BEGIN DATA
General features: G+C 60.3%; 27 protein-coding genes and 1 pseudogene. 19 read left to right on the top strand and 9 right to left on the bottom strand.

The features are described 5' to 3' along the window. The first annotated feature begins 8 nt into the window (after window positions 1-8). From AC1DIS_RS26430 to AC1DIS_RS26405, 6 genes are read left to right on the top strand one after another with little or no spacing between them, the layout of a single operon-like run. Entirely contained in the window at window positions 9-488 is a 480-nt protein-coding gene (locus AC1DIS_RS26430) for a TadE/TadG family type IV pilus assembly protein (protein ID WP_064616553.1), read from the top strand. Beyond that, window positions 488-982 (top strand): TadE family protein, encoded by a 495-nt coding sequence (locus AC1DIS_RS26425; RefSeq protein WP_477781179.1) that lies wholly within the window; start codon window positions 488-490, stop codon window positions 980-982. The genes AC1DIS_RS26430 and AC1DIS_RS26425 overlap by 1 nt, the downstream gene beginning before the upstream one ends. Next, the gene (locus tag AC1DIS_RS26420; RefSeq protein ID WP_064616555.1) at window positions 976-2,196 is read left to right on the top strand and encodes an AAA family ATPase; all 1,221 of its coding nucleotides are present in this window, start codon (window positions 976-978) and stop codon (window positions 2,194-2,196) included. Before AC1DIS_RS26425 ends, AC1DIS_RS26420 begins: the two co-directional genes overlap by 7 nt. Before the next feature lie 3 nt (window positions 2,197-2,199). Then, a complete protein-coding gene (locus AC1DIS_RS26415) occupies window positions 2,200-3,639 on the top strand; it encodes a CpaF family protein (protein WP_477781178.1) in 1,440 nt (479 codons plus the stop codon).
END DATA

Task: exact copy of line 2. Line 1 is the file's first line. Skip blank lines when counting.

The features are described 5' to 3' along the window. The first annotated feature begins 8 nt into the window (after window positions 1-8). From AC1DIS_RS26430 to AC1DIS_RS26405, 6 genes are read left to right on the top strand one after another with little or no spacing between them, the layout of a single operon-like run. Entirely contained in the window at window positions 9-488 is a 480-nt protein-coding gene (locus AC1DIS_RS26430) for a TadE/TadG family type IV pilus assembly protein (protein ID WP_064616553.1), read from the top strand. Beyond that, window positions 488-982 (top strand): TadE family protein, encoded by a 495-nt coding sequence (locus AC1DIS_RS26425; RefSeq protein WP_477781179.1) that lies wholly within the window; start codon window positions 488-490, stop codon window positions 980-982. The genes AC1DIS_RS26430 and AC1DIS_RS26425 overlap by 1 nt, the downstream gene beginning before the upstream one ends. Next, the gene (locus tag AC1DIS_RS26420; RefSeq protein ID WP_064616555.1) at window positions 976-2,196 is read left to right on the top strand and encodes an AAA family ATPase; all 1,221 of its coding nucleotides are present in this window, start codon (window positions 976-978) and stop codon (window positions 2,194-2,196) included. Before AC1DIS_RS26425 ends, AC1DIS_RS26420 begins: the two co-directional genes overlap by 7 nt. Before the next feature lie 3 nt (window positions 2,197-2,199). Then, a complete protein-coding gene (locus AC1DIS_RS26415) occupies window positions 2,200-3,639 on the top strand; it encodes a CpaF family protein (protein WP_477781178.1) in 1,440 nt (479 codons plus the stop codon).